McMaster University

McMaster University

Faculty of
Health Sciences

Pioneer in AIDS treatment named YWCA woman of distinction

Published: June 14, 2016
Cheryl Wagner
Dr. Cheryl Wagner
(MD '82)

Dr. Cheryl Wagner (MD '82) was a fly-in doctor to First Nations communities when she got the call to take over the practice of a Toronto physician recently diagnosed with AIDS.

At that time 30 years ago, people with HIV/AIDS were often ostracized and many health professionals were hesitant to treat those infected. Few support programs existed and even fewer were available to women, but Wagner became one of the first — and few — physicians in Toronto to treat women with AIDS.

In the epidemic's early days, it became clear that clinical, social and legal problems facing women differed from those facing men living and dying with HIV. Cheryl began to research the variations and advocate for the services that women with HIV/AIDS and their children needed.

"The virus had only recently been identified.  Much was unknown. Fear was palpable. Discrimination was rampant," Wagner wrote in a blog entry:

[30-Year Look-Back at AIDS: from funerals to baby showers]

"Today, we have 29 drugs to treat HIV. Patients can expect a near-normal life expectancy. A young woman in my practice who was infected in utero is healthy, working full time and the mother of two healthy babies."

A pioneer then and now, Wagner continues to care for women and marginalized population in society, including refugee claimants, many abused in their home countries due to their HIV status. Her commitment to health and medical care has been lauded by many, and in May she was awarded the YWCA Toronto Women of Distinction award for health.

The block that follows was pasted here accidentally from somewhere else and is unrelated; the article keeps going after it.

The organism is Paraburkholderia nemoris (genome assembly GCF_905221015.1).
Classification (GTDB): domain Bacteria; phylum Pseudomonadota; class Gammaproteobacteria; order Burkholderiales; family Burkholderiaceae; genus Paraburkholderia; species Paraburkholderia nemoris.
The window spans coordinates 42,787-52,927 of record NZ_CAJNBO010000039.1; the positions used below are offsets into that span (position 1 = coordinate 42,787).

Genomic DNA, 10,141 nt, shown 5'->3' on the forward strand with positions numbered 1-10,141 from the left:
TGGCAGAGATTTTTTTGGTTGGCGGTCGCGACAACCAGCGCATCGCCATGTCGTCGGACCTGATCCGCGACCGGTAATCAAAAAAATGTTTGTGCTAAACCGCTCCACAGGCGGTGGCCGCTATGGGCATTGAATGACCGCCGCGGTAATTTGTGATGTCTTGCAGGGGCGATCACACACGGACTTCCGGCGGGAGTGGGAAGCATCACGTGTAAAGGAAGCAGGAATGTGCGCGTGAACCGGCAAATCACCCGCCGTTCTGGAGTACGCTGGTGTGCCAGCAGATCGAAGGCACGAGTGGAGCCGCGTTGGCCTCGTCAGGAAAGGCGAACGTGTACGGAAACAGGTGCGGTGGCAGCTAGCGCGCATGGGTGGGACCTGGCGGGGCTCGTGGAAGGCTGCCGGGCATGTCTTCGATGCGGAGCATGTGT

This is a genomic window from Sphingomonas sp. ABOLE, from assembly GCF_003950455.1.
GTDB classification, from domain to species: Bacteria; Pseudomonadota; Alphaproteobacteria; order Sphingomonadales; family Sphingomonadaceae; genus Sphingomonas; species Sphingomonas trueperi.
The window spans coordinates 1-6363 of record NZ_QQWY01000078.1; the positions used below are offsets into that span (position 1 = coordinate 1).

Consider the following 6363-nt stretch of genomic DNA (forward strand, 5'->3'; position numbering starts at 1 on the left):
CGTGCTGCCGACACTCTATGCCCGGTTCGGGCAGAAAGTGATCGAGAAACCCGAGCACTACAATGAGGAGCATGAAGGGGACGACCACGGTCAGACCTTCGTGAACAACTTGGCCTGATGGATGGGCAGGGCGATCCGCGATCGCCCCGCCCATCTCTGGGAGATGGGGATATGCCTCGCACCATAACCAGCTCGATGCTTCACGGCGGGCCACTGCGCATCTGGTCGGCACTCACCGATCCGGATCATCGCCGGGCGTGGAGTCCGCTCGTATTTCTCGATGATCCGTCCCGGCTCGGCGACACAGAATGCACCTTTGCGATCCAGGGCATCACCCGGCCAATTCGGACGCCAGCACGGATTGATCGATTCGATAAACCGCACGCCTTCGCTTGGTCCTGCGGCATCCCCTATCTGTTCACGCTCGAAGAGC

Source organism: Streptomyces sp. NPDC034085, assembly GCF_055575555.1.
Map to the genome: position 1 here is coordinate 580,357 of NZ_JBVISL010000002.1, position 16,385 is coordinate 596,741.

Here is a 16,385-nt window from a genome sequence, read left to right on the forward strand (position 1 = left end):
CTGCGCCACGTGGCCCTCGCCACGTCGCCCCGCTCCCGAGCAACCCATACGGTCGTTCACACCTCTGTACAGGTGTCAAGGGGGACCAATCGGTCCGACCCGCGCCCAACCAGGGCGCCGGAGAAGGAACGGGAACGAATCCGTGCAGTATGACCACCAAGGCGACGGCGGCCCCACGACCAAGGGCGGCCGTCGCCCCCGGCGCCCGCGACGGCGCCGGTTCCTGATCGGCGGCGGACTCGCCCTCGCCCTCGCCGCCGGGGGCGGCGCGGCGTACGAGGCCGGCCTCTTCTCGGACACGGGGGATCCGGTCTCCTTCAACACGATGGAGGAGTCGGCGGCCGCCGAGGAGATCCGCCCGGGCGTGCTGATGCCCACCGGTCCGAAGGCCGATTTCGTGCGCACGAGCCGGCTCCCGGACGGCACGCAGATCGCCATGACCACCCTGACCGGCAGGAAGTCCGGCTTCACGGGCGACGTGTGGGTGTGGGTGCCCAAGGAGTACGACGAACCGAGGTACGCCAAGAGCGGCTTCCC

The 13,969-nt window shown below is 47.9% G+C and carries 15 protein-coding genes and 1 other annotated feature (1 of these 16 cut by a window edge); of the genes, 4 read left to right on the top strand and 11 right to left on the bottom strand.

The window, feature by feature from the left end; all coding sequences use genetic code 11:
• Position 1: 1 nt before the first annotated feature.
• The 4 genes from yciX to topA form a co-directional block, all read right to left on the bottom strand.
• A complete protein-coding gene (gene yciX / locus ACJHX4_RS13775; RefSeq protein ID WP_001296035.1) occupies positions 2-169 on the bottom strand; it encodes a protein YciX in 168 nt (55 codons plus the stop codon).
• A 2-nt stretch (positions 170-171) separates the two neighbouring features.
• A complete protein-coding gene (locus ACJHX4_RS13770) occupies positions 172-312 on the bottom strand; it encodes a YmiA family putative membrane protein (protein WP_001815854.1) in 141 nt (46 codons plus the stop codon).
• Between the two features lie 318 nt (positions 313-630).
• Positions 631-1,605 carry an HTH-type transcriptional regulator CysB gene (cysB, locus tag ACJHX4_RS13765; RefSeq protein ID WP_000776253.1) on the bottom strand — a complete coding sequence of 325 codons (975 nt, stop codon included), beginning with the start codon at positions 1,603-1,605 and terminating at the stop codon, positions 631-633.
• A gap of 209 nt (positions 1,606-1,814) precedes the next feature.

On her approach to healthcare, Wagner writes: "Being a doctor means working for better care for one woman, advocating for better laws for all women and system change to support people in marginalized communities."

"Treating the HIV is now the easy part of my job. The tough part is giving women the social supports that they need, in the form of employment, safe housing, support to flee domestic violence."

Cheryl has a number of supporters who have seen and felt her work's impact. Her patients continue to receive more than diagnosis and treatment, reads her YWCA biography. Her support follows patients into their communities and beyond.

In fact, she even intervened in a case involving a man had knowingly spread HIV to more than a dozen women. Her intervention led to a trial and saved the lives of potential victims.

"Cheryl's panoramic approach to health and medical care seems an inevitable extension of her personal and world views, shaped by circumstances, secured by conscious and conscientious decisions," says the YWCA biography.


Video: 2016 YWCA Toronto Women of Distinction — Dr Cheryl Wagner

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